Classes start at the Isabel

Matt Rogalsky (Music) leads his class at the Isabel Bader Centre for the Performing Arts in an exercise in acoustic design. He described it as “an exercise in listening to sound through the fingertips.” He plays a tone and the students walk around the class holding balloons, noting how different parts of the room affect the sound.  (University Communications)


It was a day of firsts Monday.

First day of classes at Queen’s but also the first day of classes at the newly built Isabel Bader Centre for the Performing Arts.

On a beautiful, sunny morning, small groups of students walked along King Street and down the entranceway, some getting their first glimpse of the building.

The anticipation of a new start was clear.

“I think the building is absolutely brilliant — the big windows give a beautiful view,” says film student Nicholas Simonds (Artsci’16), who arrived a half hour early for class so he could look around. “I love that they’ve used limestone throughout. It really makes it feel like a Kingston building.”

Mat Kahansky (Artsci’16) also decided to get an early start and ended up being one of the first students to arrive.

As he wandered the halls trying to locate his classroom, he was impressed by what he saw. The ancient limestone, concrete and the steel and glass of the main lobby elicited a wide-eyed reaction.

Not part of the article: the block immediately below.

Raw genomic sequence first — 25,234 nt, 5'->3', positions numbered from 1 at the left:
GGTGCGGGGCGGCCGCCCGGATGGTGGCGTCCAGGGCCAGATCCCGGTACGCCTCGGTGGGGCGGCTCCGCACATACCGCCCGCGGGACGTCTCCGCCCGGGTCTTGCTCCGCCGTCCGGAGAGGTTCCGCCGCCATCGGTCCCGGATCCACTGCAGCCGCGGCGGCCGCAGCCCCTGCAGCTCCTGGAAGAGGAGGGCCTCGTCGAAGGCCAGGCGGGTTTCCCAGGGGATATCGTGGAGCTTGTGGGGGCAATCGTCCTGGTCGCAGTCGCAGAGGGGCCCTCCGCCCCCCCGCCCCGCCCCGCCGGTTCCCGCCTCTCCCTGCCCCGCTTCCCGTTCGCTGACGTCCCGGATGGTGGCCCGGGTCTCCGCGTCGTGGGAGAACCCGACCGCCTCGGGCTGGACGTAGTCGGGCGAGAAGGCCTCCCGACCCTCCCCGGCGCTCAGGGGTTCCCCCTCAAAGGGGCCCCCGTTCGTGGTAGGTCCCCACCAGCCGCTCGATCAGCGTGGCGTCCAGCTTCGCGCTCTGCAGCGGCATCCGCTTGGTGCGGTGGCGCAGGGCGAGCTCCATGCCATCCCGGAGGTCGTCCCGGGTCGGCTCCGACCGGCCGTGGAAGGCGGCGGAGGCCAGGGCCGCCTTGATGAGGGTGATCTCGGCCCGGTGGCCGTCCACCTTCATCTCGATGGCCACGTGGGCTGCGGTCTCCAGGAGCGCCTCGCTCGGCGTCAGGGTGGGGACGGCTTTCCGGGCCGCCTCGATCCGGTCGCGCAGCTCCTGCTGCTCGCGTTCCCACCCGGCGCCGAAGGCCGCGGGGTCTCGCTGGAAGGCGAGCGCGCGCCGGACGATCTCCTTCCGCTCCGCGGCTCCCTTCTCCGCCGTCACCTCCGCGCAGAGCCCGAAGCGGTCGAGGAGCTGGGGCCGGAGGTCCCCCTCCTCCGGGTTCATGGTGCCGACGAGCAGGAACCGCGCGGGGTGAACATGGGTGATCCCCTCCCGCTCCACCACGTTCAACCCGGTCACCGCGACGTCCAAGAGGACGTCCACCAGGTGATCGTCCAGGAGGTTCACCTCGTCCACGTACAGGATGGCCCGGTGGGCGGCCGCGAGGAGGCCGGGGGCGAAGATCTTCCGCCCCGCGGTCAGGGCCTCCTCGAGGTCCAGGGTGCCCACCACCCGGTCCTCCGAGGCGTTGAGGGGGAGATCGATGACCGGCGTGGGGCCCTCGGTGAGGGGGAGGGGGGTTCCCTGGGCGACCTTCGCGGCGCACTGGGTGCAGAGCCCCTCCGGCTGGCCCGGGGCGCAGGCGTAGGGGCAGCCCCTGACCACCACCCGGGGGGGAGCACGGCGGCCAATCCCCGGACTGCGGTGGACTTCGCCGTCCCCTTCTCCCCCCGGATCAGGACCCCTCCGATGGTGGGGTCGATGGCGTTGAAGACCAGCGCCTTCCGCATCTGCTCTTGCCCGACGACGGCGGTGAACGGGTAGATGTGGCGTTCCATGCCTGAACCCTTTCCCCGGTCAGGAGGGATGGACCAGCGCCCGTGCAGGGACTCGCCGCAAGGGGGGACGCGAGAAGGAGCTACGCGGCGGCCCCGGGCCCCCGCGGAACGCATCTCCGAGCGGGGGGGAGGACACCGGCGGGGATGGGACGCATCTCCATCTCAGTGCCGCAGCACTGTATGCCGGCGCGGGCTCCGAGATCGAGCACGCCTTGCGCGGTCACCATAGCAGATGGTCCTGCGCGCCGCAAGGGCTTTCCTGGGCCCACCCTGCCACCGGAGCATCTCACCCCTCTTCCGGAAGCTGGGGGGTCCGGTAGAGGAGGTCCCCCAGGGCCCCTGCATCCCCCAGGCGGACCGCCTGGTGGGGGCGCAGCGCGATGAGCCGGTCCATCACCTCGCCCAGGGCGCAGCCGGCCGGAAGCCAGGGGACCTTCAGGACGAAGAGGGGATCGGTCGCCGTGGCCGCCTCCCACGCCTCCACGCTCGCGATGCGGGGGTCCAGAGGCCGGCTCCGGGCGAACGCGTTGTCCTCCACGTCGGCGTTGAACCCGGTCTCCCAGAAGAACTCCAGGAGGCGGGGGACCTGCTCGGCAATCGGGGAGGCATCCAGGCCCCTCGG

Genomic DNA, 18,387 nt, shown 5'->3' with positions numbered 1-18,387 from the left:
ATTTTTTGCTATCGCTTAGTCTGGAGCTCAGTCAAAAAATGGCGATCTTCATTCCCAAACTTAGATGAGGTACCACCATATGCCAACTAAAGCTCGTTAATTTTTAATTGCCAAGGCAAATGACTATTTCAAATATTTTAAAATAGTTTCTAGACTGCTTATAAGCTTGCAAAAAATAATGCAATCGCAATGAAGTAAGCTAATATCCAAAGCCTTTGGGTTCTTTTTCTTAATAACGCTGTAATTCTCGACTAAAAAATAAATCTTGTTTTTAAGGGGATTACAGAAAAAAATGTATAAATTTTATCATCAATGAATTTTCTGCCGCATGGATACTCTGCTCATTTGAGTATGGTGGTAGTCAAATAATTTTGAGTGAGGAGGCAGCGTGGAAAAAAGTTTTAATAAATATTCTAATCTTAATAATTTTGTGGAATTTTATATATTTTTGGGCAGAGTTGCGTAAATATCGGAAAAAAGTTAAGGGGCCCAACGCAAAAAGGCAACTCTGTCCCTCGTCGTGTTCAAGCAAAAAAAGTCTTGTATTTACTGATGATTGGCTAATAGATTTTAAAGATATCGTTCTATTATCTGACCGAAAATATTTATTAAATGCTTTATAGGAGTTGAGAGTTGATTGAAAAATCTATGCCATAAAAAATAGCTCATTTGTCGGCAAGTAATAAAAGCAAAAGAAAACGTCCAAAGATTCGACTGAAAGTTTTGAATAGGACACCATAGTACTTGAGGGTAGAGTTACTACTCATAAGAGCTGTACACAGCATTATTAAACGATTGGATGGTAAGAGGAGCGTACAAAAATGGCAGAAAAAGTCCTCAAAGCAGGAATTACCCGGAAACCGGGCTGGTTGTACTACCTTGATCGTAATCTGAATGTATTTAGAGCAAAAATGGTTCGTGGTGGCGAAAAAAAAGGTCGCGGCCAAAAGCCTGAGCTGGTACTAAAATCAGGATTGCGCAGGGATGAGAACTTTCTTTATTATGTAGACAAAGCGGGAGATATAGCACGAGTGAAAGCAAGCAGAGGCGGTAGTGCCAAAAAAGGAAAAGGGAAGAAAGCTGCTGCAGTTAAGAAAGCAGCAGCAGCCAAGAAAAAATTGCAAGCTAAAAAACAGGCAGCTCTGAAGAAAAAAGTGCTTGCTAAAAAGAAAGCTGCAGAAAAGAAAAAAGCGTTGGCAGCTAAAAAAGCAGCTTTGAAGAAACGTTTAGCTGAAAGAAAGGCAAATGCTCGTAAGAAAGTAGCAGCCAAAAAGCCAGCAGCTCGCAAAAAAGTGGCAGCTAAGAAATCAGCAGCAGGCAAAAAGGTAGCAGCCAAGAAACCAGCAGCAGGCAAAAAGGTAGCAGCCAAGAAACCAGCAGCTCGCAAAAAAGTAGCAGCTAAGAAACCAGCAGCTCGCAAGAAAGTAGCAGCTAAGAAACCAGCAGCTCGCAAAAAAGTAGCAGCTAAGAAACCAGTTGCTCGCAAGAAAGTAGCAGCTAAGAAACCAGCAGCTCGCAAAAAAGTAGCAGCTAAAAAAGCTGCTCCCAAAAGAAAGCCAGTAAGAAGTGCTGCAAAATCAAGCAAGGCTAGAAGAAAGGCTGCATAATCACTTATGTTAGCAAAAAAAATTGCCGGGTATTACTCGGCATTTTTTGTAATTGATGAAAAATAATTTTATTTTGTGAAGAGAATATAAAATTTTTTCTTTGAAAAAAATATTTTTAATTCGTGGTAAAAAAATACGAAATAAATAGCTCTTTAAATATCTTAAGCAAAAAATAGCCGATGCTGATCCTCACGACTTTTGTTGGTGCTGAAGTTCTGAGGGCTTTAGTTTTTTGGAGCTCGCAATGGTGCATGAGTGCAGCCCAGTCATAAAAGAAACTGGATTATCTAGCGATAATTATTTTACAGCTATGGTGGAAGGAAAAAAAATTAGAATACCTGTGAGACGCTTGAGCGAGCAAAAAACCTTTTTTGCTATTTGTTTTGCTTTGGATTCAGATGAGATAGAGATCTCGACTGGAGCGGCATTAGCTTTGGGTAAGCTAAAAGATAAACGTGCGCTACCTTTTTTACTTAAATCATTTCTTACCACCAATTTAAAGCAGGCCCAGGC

He’s hopeful about the building’s future.

“It’s very pretty,” he says, as he settles into a sitting area for students that provides a stunning view of Lake Ontario. “It will be interesting to see how much Queen’s facilitates students as well as make use of the building to its full potential.”

The Isabel not only hosts the Department of Film and Media and acts as a working and learning space for the university’s other creative arts disciplines, but also boasts a film screening room, black box theatre sound studio and a world-class concert hall.

“I think it’s excellent for Queen’s to have its own state-of-the-art music facility,” Mr. Kahanksy says, adding that it boosts the reputation of the school.

Matt Rogalsky (Music), who was teaching a class on recording techniques, acoustics and radio production Monday morning, also says he is excited to be teaching at the Isabel.

“My class and I will be making great use of the new sound studio,” he says. “It’s the most advanced space on campus for mixing audio and I’m excited to put it to use.”

With files from Andrew Stokes, Communications Officer.

The Isabel Bader Centre for the Performing Arts was made possible by a transformational gift from Alfred Bader (SC’45, Arts’46, MSc’47, LLD’86) and his wife Isabel (LLD’07) as well as the financial backing of the federal and provincial governments, the City of Kingston and additional philanthropic support.